In the tunnel leading to the playing field, before the match between Ancelotti’s Everton and Crystal Palace (which ended 1-1) on Monday 5 April, the cameras framed Richarlison inhaling something from a small envelope. Comrade Holgate was taken in the same pose in March, before facing Burnley. They held ammonia-based salts, better known as scented salts, used for some years in various sports disciplines and which would now also have spread to the Premier League. However, they are not new in the world of football: their use had already been discussed during the 2018 World Cup in Russia, when to use them were the players of the host national team.

The mystery

Now, what many are wondering if these scented salts really help players to raise the level performance, or whether it’s just the latest trend. As happened, for example, with the mate, a drink widespread mostly in South America that has become a pre-match ritual for many players from all over the world looking for a boost given by caffeine. To improve breathing, Liverpool’s Robbie Fowler had launched the fashion of nose patches in the nineties while others, such as Rooney or Vieira, were spreading the Vicks VapoRub. The scented salts inhaled by Everton players are contained in small single-use packages, the size of a specific ketchup sachet The Athletic. Those who use them mainly experience two sensations: a sudden awakening of the senses and freer breathing due to their decongestant properties. In practice they would seem combine the effects of Vicks and those of coffee.

What science says

The aspect to underline, according to the magazine, is that all of this perfectly legal and does not violate WAda (the World Anti-Doping Agency) or Premier League guidelines on performance enhancing supplements. Although they are not even there definitive medical evidence that scented salts offer tangible benefits. Indeed, for Dr. James Malone, a specialist who follows the Premier League, very unlikely they will affect a 90-minute game, while they would make more sense for a weightlifter in a single run. So far, the scientist explains, only a handful of scientific articles have appeared on ammonia-based salts and none of them concern calcium; a couple focus on explosive strength. On the other hand, there is little research – he continues – on what the negative effects on health may be, and this is worrying. That is what would happen if perfumed salts became a habit and a footballer ended up taking them for ten years or for a whole career. Those who take them tell of an injection of energy at kick-off and it is easier for Dr. Malone to believe that these substances have now become part of the rituals. pre-match of some players. In recent times, in particular, those of Everton. Other experts cited by The Athletic in fact they agree on the ease with which habits, fashions and superstitious gestures spread inside a locker room.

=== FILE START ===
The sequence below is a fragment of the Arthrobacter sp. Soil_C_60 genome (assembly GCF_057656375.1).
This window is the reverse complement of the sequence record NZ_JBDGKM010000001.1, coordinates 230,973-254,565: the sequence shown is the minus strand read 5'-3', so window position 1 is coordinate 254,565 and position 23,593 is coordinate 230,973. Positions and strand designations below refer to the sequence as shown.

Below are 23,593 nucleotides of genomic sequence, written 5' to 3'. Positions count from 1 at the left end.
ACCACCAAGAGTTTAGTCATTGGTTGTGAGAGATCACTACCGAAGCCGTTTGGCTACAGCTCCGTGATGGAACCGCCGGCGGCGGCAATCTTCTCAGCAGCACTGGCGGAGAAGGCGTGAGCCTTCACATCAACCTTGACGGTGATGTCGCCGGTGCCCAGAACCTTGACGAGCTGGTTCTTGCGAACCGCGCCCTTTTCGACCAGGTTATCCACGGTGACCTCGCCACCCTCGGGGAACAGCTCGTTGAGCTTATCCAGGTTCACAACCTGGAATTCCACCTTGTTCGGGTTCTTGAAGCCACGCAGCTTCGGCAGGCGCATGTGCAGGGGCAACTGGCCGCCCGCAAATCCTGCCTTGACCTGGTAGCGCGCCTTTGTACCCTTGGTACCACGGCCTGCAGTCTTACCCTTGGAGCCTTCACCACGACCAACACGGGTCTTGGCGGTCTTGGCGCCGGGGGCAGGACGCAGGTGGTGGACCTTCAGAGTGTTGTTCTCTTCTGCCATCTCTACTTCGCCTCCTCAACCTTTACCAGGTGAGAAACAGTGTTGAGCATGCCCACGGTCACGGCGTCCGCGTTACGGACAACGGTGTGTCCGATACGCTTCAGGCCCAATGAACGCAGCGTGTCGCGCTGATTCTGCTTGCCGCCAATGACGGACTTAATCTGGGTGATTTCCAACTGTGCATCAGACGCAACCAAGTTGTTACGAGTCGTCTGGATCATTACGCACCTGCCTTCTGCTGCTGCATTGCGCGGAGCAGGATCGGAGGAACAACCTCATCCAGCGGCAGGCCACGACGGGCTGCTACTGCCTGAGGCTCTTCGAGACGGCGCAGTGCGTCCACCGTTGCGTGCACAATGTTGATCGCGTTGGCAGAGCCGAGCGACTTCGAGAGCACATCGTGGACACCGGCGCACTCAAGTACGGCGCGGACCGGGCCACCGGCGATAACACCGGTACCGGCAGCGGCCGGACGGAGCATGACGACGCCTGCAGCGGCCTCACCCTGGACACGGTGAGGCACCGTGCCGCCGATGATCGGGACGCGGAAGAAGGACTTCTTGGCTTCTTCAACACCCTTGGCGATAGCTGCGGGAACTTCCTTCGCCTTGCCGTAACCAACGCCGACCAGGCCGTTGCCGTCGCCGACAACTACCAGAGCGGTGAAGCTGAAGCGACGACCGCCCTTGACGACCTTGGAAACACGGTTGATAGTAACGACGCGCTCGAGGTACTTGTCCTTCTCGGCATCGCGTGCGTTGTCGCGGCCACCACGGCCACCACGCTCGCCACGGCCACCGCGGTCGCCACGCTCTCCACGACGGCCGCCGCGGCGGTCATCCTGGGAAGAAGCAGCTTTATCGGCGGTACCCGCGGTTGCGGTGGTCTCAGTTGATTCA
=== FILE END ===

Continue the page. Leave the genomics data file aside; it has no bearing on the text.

April 9, 2021 (change April 9, 2021 | 13:58)

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